Objective: Our goal was to determine whether endovascular stent- grafting is feasible and effective for patients with aneurysms of the descending thoracic aorta. Methods: Starting in July 1992, we conducted a prospective, uncontrolled clinical trial in 103 patients (mean age 69 years [range 34-89 years]) who underwent endovascular treatment of aneurysms of the descending thoracic aorta using a custom-fabricated, self-expanding stent- graft device. Follow-up was 100% complete and averaged 22 months. Sixty-two patients (60%) were judged not to be reasonable candidates for a conventional 'open' surgical procedure. Results: Complete thrombosis of the aneurysm was ultimately achieved in 86 (83%) patients. The early mortality rate was 9% ± 3% (±70% CL). Multivariable analysis revealed that myocardial infarction or stroke was linked with a higher likelihood of early death (P = .001). Early serious complications included paraplegia in 3% ± 2% and stroke in 7% ± 3%. Actuarial survival estimates at 1 year and 2 years were 81% ± 4% and 73% ± 5% (±1 SE), respectively; being judged not to be a surgical candidate portended a higher probability of death (P = .003). According to the intent- to-treat principle, 'treatment failure' (including all late sudden unexplained deaths) occurred in 38 patients; 53% ± 10% of patients were free from treatment failure at 3.7 years. Stent-graft related complications occurred commonly and were linked with several anatomic, technical, and patient-related risk factors. Conclusions: This 5-year clinical trial involving use of a 'first generation' device indicates that endovascular stent-grafting of descending thoracic aortic aneurysms is feasible with acceptable medium-term results. More refined, commercially developed devices available today offer less traumatic and more precise stent-graft deployment; these major technical advantages, coupled with important lessons we have learned over time and better patient selection, should be associated with more salutary clinical results in the future.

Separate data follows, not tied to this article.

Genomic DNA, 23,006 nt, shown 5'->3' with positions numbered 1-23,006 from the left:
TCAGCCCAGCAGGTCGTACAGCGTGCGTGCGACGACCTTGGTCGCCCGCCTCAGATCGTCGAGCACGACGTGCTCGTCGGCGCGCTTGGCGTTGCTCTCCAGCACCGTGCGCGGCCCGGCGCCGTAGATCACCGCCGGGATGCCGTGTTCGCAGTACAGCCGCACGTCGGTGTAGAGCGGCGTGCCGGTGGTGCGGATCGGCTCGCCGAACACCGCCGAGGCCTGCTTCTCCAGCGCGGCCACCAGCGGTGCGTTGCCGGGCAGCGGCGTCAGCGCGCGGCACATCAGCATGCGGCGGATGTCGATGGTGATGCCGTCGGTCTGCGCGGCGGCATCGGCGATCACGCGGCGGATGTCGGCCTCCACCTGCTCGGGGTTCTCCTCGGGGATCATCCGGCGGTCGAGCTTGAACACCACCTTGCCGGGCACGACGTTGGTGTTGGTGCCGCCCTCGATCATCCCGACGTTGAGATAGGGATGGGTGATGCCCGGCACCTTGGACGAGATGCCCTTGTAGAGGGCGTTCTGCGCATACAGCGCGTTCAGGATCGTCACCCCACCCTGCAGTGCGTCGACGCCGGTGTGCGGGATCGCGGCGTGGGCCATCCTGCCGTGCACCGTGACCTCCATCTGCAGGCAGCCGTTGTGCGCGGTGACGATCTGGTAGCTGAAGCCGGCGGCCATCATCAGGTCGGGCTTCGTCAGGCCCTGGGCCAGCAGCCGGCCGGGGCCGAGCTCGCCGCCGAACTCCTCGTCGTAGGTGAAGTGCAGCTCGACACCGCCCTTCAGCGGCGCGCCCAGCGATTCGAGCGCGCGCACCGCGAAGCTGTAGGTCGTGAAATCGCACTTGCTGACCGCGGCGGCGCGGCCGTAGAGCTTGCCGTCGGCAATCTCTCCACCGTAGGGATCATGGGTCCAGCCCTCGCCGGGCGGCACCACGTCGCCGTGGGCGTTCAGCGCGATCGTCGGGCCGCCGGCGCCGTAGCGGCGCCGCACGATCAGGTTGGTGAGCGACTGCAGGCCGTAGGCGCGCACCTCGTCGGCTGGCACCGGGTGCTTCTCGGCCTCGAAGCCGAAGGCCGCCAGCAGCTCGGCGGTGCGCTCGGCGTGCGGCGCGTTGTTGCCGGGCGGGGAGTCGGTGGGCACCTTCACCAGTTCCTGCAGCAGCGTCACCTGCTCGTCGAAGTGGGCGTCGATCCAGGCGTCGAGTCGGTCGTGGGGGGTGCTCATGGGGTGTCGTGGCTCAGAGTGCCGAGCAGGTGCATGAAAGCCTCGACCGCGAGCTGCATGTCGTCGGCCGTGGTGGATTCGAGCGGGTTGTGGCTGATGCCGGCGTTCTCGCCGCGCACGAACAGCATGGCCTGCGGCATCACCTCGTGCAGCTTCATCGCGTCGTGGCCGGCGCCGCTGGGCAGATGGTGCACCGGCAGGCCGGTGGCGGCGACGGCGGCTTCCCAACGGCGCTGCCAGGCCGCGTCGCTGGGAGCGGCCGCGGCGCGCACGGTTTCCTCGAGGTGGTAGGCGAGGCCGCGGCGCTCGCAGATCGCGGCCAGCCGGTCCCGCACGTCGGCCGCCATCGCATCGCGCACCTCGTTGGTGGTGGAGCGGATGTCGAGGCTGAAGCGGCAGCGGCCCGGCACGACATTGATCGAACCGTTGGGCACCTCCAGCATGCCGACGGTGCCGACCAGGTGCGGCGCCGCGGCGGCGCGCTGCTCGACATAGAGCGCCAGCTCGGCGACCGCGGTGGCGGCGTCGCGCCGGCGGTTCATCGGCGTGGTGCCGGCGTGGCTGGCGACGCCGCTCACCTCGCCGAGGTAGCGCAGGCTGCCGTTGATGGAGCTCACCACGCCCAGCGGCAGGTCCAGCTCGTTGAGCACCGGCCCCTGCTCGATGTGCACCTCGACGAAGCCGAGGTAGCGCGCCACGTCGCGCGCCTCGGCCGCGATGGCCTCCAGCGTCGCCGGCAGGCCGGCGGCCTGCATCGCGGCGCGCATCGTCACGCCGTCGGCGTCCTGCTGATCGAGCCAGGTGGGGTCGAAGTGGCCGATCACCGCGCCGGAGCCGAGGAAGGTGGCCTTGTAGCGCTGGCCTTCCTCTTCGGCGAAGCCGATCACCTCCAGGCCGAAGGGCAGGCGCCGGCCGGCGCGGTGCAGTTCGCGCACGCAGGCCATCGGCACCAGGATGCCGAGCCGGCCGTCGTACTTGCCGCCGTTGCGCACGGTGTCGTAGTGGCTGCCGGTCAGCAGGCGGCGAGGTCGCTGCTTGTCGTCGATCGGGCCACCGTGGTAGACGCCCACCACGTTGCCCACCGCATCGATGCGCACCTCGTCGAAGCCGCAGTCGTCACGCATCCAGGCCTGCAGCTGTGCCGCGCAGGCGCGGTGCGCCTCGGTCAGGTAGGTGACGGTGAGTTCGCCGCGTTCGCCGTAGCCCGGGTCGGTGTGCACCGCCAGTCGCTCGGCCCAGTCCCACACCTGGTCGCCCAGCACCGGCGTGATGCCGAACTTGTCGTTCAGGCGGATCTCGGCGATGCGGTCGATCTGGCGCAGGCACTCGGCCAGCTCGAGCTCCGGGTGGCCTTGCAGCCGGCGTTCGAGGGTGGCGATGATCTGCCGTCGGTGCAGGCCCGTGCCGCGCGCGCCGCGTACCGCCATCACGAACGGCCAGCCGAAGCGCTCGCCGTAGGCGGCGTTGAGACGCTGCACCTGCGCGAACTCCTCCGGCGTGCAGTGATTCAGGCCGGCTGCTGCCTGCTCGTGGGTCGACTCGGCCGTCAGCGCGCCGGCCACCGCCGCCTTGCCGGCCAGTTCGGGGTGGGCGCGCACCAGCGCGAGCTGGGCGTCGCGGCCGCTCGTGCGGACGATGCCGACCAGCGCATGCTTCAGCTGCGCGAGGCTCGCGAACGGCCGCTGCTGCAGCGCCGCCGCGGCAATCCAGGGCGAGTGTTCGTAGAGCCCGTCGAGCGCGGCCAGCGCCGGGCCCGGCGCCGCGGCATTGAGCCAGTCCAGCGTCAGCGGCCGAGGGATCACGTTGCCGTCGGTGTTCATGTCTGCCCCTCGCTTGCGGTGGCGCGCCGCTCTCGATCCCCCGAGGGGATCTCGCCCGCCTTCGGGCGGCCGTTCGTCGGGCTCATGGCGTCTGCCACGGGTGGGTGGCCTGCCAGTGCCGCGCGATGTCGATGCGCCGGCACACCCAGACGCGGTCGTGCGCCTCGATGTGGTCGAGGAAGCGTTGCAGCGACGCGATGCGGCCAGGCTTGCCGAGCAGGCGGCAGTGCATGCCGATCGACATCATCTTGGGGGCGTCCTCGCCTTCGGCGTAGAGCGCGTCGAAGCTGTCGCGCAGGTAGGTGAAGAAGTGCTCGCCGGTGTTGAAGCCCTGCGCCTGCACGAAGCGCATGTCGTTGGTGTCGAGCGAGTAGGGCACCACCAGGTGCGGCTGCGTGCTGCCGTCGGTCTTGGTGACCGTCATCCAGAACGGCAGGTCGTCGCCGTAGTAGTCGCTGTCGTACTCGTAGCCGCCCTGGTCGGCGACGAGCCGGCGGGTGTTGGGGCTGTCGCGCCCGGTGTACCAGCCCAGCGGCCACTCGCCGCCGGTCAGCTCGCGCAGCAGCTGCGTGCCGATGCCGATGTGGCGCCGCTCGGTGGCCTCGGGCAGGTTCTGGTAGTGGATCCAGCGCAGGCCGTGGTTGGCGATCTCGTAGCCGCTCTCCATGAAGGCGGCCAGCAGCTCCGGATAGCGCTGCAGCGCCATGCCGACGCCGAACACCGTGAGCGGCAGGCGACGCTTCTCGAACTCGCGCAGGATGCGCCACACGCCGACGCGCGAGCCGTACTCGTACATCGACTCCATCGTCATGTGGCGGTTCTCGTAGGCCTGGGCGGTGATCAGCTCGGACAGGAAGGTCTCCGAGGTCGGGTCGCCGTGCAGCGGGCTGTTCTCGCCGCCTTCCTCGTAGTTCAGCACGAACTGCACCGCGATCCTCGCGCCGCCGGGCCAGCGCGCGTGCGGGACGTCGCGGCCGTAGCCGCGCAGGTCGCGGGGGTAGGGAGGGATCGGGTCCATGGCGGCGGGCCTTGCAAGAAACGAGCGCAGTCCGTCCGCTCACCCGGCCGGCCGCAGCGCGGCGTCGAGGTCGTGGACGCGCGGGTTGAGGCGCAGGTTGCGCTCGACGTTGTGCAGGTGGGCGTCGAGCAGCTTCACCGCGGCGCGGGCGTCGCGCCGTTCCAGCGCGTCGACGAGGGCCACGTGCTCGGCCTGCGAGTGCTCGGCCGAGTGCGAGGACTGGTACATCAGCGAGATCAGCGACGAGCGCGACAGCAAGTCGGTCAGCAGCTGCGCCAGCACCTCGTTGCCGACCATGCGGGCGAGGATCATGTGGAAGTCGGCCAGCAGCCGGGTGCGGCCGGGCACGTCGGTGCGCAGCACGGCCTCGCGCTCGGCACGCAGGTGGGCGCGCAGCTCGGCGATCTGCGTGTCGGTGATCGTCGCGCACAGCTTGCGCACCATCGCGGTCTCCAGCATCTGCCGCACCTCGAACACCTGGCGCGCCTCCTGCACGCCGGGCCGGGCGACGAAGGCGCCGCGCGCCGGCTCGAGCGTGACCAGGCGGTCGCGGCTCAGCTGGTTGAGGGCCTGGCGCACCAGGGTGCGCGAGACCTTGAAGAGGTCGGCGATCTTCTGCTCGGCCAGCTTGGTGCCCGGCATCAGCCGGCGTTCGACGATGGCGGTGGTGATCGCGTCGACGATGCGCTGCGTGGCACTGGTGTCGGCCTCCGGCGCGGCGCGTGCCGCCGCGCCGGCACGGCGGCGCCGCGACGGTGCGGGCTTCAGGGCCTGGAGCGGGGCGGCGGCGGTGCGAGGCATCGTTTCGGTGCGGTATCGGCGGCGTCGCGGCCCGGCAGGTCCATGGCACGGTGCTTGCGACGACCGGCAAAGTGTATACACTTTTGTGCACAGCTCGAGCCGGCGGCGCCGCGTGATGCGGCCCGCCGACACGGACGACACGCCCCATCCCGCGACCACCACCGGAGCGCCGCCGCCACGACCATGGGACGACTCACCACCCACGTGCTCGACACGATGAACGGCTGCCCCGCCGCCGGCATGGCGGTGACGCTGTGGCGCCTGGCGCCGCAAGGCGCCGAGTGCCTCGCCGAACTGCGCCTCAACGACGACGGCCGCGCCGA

ASJC Scopus subject areas
- Pulmonary and Respiratory Medicine
- Cardiology and Cardiovascular Medicine